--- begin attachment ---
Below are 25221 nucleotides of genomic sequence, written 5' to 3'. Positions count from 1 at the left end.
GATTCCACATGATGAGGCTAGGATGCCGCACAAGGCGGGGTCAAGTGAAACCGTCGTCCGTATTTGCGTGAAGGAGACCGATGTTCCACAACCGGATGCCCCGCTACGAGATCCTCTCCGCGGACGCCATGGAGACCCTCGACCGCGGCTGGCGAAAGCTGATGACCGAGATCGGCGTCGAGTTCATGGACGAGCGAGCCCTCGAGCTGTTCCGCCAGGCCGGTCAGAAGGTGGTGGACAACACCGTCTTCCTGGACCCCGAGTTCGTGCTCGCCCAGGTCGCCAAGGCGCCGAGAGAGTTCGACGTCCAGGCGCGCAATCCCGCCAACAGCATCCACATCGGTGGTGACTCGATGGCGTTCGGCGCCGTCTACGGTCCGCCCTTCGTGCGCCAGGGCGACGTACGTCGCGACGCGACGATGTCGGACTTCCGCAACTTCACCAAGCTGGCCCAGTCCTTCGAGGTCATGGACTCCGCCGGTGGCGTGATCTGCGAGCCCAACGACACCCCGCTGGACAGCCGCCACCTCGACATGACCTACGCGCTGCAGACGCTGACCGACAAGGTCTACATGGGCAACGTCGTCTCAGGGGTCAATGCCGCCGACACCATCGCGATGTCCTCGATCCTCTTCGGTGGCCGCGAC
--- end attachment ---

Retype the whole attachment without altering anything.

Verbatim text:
Below are 25221 nucleotides of genomic sequence, written 5' to 3'. Positions count from 1 at the left end.
GATTCCACATGATGAGGCTAGGATGCCGCACAAGGCGGGGTCAAGTGAAACCGTCGTCCGTATTTGCGTGAAGGAGACCGATGTTCCACAACCGGATGCCCCGCTACGAGATCCTCTCCGCGGACGCCATGGAGACCCTCGACCGCGGCTGGCGAAAGCTGATGACCGAGATCGGCGTCGAGTTCATGGACGAGCGAGCCCTCGAGCTGTTCCGCCAGGCCGGTCAGAAGGTGGTGGACAACACCGTCTTCCTGGACCCCGAGTTCGTGCTCGCCCAGGTCGCCAAGGCGCCGAGAGAGTTCGACGTCCAGGCGCGCAATCCCGCCAACAGCATCCACATCGGTGGTGACTCGATGGCGTTCGGCGCCGTCTACGGTCCGCCCTTCGTGCGCCAGGGCGACGTACGTCGCGACGCGACGATGTCGGACTTCCGCAACTTCACCAAGCTGGCCCAGTCCTTCGAGGTCATGGACTCCGCCGGTGGCGTGATCTGCGAGCCCAACGACACCCCGCTGGACAGCCGCCACCTCGACATGACCTACGCGCTGCAGACGCTGACCGACAAGGTCTACATGGGCAACGTCGTCTCAGGGGTCAATGCCGCCGACACCATCGCGATGTCCTCGATCCTCTTCGGTGGCCGCGAC